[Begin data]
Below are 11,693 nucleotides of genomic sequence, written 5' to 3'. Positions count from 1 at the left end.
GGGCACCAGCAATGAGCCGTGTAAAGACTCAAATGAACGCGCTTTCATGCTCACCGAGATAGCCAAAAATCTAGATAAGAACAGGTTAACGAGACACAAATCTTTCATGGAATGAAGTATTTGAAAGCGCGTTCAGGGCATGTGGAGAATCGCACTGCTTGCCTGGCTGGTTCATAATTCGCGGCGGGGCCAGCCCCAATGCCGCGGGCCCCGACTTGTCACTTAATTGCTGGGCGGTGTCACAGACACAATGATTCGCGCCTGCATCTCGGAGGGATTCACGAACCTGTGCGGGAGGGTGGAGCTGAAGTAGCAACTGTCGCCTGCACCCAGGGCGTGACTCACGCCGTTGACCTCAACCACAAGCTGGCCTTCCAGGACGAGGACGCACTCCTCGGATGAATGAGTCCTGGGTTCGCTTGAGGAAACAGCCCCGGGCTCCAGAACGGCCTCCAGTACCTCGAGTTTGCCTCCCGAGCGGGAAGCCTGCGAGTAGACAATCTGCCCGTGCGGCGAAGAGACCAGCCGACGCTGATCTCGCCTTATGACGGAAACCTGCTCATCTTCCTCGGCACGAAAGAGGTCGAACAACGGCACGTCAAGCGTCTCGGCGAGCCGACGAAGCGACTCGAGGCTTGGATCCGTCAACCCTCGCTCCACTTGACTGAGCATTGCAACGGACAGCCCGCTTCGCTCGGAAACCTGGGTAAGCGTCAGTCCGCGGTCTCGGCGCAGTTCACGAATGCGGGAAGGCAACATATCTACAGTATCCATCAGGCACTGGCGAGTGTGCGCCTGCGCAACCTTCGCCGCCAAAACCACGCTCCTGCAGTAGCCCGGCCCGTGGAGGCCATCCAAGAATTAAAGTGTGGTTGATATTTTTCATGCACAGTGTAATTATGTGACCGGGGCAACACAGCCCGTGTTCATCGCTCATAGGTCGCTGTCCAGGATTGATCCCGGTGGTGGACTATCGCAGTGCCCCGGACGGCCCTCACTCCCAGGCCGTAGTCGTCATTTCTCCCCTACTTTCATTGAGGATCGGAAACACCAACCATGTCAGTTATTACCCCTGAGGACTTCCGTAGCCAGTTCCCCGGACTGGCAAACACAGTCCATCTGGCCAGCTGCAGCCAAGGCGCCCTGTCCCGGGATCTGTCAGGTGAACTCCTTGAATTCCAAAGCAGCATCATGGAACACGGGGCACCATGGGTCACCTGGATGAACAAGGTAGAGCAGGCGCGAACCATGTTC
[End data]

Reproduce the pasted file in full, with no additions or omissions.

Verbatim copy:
Below are 11,693 nucleotides of genomic sequence, written 5' to 3'. Positions count from 1 at the left end.
GGGCACCAGCAATGAGCCGTGTAAAGACTCAAATGAACGCGCTTTCATGCTCACCGAGATAGCCAAAAATCTAGATAAGAACAGGTTAACGAGACACAAATCTTTCATGGAATGAAGTATTTGAAAGCGCGTTCAGGGCATGTGGAGAATCGCACTGCTTGCCTGGCTGGTTCATAATTCGCGGCGGGGCCAGCCCCAATGCCGCGGGCCCCGACTTGTCACTTAATTGCTGGGCGGTGTCACAGACACAATGATTCGCGCCTGCATCTCGGAGGGATTCACGAACCTGTGCGGGAGGGTGGAGCTGAAGTAGCAACTGTCGCCTGCACCCAGGGCGTGACTCACGCCGTTGACCTCAACCACAAGCTGGCCTTCCAGGACGAGGACGCACTCCTCGGATGAATGAGTCCTGGGTTCGCTTGAGGAAACAGCCCCGGGCTCCAGAACGGCCTCCAGTACCTCGAGTTTGCCTCCCGAGCGGGAAGCCTGCGAGTAGACAATCTGCCCGTGCGGCGAAGAGACCAGCCGACGCTGATCTCGCCTTATGACGGAAACCTGCTCATCTTCCTCGGCACGAAAGAGGTCGAACAACGGCACGTCAAGCGTCTCGGCGAGCCGACGAAGCGACTCGAGGCTTGGATCCGTCAACCCTCGCTCCACTTGACTGAGCATTGCAACGGACAGCCCGCTTCGCTCGGAAACCTGGGTAAGCGTCAGTCCGCGGTCTCGGCGCAGTTCACGAATGCGGGAAGGCAACATATCTACAGTATCCATCAGGCACTGGCGAGTGTGCGCCTGCGCAACCTTCGCCGCCAAAACCACGCTCCTGCAGTAGCCCGGCCCGTGGAGGCCATCCAAGAATTAAAGTGTGGTTGATATTTTTCATGCACAGTGTAATTATGTGACCGGGGCAACACAGCCCGTGTTCATCGCTCATAGGTCGCTGTCCAGGATTGATCCCGGTGGTGGACTATCGCAGTGCCCCGGACGGCCCTCACTCCCAGGCCGTAGTCGTCATTTCTCCCCTACTTTCATTGAGGATCGGAAACACCAACCATGTCAGTTATTACCCCTGAGGACTTCCGTAGCCAGTTCCCCGGACTGGCAAACACAGTCCATCTGGCCAGCTGCAGCCAAGGCGCCCTGTCCCGGGATCTGTCAGGTGAACTCCTTGAATTCCAAAGCAGCATCATGGAACACGGGGCACCATGGGTCACCTGGATGAACAAGGTAGAGCAGGCGCGAACCATGTTC